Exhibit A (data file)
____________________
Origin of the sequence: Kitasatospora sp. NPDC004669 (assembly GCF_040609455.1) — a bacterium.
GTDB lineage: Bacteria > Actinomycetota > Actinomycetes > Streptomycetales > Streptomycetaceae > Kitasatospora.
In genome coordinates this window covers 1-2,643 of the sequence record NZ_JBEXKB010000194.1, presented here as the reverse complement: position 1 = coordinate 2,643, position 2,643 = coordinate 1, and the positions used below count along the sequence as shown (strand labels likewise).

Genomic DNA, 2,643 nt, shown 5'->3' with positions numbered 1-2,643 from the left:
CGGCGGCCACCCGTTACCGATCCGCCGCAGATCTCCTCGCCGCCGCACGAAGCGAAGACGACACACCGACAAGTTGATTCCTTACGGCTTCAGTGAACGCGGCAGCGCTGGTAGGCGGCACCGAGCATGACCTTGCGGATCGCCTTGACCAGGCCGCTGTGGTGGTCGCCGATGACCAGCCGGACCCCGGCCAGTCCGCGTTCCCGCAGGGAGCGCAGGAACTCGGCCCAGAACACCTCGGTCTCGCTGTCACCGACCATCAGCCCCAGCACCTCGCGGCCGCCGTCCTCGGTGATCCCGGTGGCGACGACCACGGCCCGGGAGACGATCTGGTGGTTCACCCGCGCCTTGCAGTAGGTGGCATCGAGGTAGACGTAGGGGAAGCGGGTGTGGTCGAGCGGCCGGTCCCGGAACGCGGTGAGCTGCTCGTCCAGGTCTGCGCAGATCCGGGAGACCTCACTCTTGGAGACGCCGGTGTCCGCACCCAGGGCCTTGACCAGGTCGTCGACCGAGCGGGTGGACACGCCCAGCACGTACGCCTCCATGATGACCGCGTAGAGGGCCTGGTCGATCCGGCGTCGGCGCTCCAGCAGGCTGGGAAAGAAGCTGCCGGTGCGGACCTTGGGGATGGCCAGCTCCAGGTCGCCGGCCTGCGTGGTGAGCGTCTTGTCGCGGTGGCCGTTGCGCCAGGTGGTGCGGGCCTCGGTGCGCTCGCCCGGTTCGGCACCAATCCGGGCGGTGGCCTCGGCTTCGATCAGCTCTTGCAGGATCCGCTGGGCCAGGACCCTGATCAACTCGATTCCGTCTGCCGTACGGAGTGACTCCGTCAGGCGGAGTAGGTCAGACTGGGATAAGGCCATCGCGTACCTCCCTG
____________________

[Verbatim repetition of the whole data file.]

Origin of the sequence: Kitasatospora sp. NPDC004669 (assembly GCF_040609455.1) — a bacterium.
GTDB lineage: Bacteria > Actinomycetota > Actinomycetes > Streptomycetales > Streptomycetaceae > Kitasatospora.
In genome coordinates this window covers 1-2,643 of the sequence record NZ_JBEXKB010000194.1, presented here as the reverse complement: position 1 = coordinate 2,643, position 2,643 = coordinate 1, and the positions used below count along the sequence as shown (strand labels likewise).

Genomic DNA, 2,643 nt, shown 5'->3' with positions numbered 1-2,643 from the left:
CGGCGGCCACCCGTTACCGATCCGCCGCAGATCTCCTCGCCGCCGCACGAAGCGAAGACGACACACCGACAAGTTGATTCCTTACGGCTTCAGTGAACGCGGCAGCGCTGGTAGGCGGCACCGAGCATGACCTTGCGGATCGCCTTGACCAGGCCGCTGTGGTGGTCGCCGATGACCAGCCGGACCCCGGCCAGTCCGCGTTCCCGCAGGGAGCGCAGGAACTCGGCCCAGAACACCTCGGTCTCGCTGTCACCGACCATCAGCCCCAGCACCTCGCGGCCGCCGTCCTCGGTGATCCCGGTGGCGACGACCACGGCCCGGGAGACGATCTGGTGGTTCACCCGCGCCTTGCAGTAGGTGGCATCGAGGTAGACGTAGGGGAAGCGGGTGTGGTCGAGCGGCCGGTCCCGGAACGCGGTGAGCTGCTCGTCCAGGTCTGCGCAGATCCGGGAGACCTCACTCTTGGAGACGCCGGTGTCCGCACCCAGGGCCTTGACCAGGTCGTCGACCGAGCGGGTGGACACGCCCAGCACGTACGCCTCCATGATGACCGCGTAGAGGGCCTGGTCGATCCGGCGTCGGCGCTCCAGCAGGCTGGGAAAGAAGCTGCCGGTGCGGACCTTGGGGATGGCCAGCTCCAGGTCGCCGGCCTGCGTGGTGAGCGTCTTGTCGCGGTGGCCGTTGCGCCAGGTGGTGCGGGCCTCGGTGCGCTCGCCCGGTTCGGCACCAATCCGGGCGGTGGCCTCGGCTTCGATCAGCTCTTGCAGGATCCGCTGGGCCAGGACCCTGATCAACTCGATTCCGTCTGCCGTACGGAGTGACTCCGTCAGGCGGAGTAGGTCAGACTGGGATAAGGCCATCGCGTACCTCCCTG